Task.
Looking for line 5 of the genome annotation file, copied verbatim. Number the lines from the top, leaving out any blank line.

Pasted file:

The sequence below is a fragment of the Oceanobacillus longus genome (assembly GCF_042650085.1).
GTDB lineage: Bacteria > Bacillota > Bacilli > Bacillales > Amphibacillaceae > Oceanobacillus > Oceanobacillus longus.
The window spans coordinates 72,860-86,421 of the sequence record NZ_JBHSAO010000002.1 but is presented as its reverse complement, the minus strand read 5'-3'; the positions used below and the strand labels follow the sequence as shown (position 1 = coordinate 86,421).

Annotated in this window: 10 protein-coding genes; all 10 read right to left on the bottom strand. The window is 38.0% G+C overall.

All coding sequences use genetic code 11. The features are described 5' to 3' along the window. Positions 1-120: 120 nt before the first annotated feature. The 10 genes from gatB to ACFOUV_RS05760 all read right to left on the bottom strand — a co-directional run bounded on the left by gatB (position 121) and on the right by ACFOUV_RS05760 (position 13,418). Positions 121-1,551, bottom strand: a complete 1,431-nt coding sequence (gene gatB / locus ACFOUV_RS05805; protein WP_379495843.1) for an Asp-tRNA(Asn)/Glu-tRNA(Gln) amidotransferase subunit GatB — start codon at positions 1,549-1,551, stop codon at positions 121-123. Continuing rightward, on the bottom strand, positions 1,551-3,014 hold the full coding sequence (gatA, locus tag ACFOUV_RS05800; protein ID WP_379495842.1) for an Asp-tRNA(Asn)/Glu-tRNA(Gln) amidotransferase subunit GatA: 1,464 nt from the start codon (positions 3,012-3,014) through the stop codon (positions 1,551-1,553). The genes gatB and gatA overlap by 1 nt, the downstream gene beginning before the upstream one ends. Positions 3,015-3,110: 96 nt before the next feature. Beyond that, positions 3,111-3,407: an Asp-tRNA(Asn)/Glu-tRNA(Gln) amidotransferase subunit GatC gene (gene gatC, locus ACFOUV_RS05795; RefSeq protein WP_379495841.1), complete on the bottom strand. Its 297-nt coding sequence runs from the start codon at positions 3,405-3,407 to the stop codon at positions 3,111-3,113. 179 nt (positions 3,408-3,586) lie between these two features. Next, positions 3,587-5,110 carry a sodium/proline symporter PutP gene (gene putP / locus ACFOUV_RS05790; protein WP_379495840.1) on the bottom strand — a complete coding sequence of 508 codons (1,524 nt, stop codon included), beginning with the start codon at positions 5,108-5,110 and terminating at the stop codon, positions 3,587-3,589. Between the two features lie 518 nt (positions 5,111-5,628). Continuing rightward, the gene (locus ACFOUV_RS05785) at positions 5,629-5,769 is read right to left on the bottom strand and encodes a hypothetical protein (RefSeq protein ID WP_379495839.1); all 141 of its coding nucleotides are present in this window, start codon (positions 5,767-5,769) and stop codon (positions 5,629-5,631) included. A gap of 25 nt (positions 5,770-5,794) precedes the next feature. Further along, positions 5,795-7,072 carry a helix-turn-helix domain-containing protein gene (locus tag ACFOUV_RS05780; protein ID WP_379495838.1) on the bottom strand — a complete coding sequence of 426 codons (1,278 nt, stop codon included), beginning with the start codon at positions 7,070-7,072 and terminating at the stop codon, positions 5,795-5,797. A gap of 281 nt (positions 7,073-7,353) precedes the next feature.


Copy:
All coding sequences use genetic code 11. The features are described 5' to 3' along the window. Positions 1-120: 120 nt before the first annotated feature. The 10 genes from gatB to ACFOUV_RS05760 all read right to left on the bottom strand — a co-directional run bounded on the left by gatB (position 121) and on the right by ACFOUV_RS05760 (position 13,418). Positions 121-1,551, bottom strand: a complete 1,431-nt coding sequence (gene gatB / locus ACFOUV_RS05805; protein WP_379495843.1) for an Asp-tRNA(Asn)/Glu-tRNA(Gln) amidotransferase subunit GatB — start codon at positions 1,549-1,551, stop codon at positions 121-123. Continuing rightward, on the bottom strand, positions 1,551-3,014 hold the full coding sequence (gatA, locus tag ACFOUV_RS05800; protein ID WP_379495842.1) for an Asp-tRNA(Asn)/Glu-tRNA(Gln) amidotransferase subunit GatA: 1,464 nt from the start codon (positions 3,012-3,014) through the stop codon (positions 1,551-1,553). The genes gatB and gatA overlap by 1 nt, the downstream gene beginning before the upstream one ends. Positions 3,015-3,110: 96 nt before the next feature. Beyond that, positions 3,111-3,407: an Asp-tRNA(Asn)/Glu-tRNA(Gln) amidotransferase subunit GatC gene (gene gatC, locus ACFOUV_RS05795; RefSeq protein WP_379495841.1), complete on the bottom strand. Its 297-nt coding sequence runs from the start codon at positions 3,405-3,407 to the stop codon at positions 3,111-3,113. 179 nt (positions 3,408-3,586) lie between these two features. Next, positions 3,587-5,110 carry a sodium/proline symporter PutP gene (gene putP / locus ACFOUV_RS05790; protein WP_379495840.1) on the bottom strand — a complete coding sequence of 508 codons (1,524 nt, stop codon included), beginning with the start codon at positions 5,108-5,110 and terminating at the stop codon, positions 3,587-3,589. Between the two features lie 518 nt (positions 5,111-5,628). Continuing rightward, the gene (locus ACFOUV_RS05785) at positions 5,629-5,769 is read right to left on the bottom strand and encodes a hypothetical protein (RefSeq protein ID WP_379495839.1); all 141 of its coding nucleotides are present in this window, start codon (positions 5,767-5,769) and stop codon (positions 5,629-5,631) included. A gap of 25 nt (positions 5,770-5,794) precedes the next feature. Further along, positions 5,795-7,072 carry a helix-turn-helix domain-containing protein gene (locus tag ACFOUV_RS05780; protein ID WP_379495838.1) on the bottom strand — a complete coding sequence of 426 codons (1,278 nt, stop codon included), beginning with the start codon at positions 7,070-7,072 and terminating at the stop codon, positions 5,795-5,797. A gap of 281 nt (positions 7,073-7,353) precedes the next feature.